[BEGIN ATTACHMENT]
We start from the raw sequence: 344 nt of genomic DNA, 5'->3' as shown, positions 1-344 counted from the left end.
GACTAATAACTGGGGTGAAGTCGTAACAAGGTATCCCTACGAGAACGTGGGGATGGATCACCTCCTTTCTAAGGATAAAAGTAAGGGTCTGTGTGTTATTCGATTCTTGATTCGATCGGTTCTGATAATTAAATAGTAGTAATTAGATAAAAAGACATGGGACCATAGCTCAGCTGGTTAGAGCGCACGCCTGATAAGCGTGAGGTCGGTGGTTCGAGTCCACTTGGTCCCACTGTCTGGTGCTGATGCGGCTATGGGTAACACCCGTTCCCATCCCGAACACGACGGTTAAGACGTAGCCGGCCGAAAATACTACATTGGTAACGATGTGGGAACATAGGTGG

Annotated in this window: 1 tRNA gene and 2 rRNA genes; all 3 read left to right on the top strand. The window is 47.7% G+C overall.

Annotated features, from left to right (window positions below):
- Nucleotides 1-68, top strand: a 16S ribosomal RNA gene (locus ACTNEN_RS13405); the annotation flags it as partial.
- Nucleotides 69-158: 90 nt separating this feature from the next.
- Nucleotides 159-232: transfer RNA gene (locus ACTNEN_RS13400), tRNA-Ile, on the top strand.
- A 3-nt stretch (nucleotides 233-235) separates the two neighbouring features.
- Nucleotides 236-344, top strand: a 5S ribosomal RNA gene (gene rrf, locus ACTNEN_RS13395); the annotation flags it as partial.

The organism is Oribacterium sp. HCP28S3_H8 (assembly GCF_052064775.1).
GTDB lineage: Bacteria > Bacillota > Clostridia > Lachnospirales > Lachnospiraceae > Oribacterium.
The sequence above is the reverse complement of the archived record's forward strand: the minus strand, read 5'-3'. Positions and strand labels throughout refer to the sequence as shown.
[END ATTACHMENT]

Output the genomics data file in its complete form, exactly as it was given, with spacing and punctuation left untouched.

We start from the raw sequence: 344 nt of genomic DNA, 5'->3' as shown, positions 1-344 counted from the left end.
GACTAATAACTGGGGTGAAGTCGTAACAAGGTATCCCTACGAGAACGTGGGGATGGATCACCTCCTTTCTAAGGATAAAAGTAAGGGTCTGTGTGTTATTCGATTCTTGATTCGATCGGTTCTGATAATTAAATAGTAGTAATTAGATAAAAAGACATGGGACCATAGCTCAGCTGGTTAGAGCGCACGCCTGATAAGCGTGAGGTCGGTGGTTCGAGTCCACTTGGTCCCACTGTCTGGTGCTGATGCGGCTATGGGTAACACCCGTTCCCATCCCGAACACGACGGTTAAGACGTAGCCGGCCGAAAATACTACATTGGTAACGATGTGGGAACATAGGTGG

Annotated in this window: 1 tRNA gene and 2 rRNA genes; all 3 read left to right on the top strand. The window is 47.7% G+C overall.

Annotated features, from left to right (window positions below):
- Nucleotides 1-68, top strand: a 16S ribosomal RNA gene (locus ACTNEN_RS13405); the annotation flags it as partial.
- Nucleotides 69-158: 90 nt separating this feature from the next.
- Nucleotides 159-232: transfer RNA gene (locus ACTNEN_RS13400), tRNA-Ile, on the top strand.
- A 3-nt stretch (nucleotides 233-235) separates the two neighbouring features.
- Nucleotides 236-344, top strand: a 5S ribosomal RNA gene (gene rrf, locus ACTNEN_RS13395); the annotation flags it as partial.

The organism is Oribacterium sp. HCP28S3_H8 (assembly GCF_052064775.1).
GTDB lineage: Bacteria > Bacillota > Clostridia > Lachnospirales > Lachnospiraceae > Oribacterium.
The sequence above is the reverse complement of the archived record's forward strand: the minus strand, read 5'-3'. Positions and strand labels throughout refer to the sequence as shown.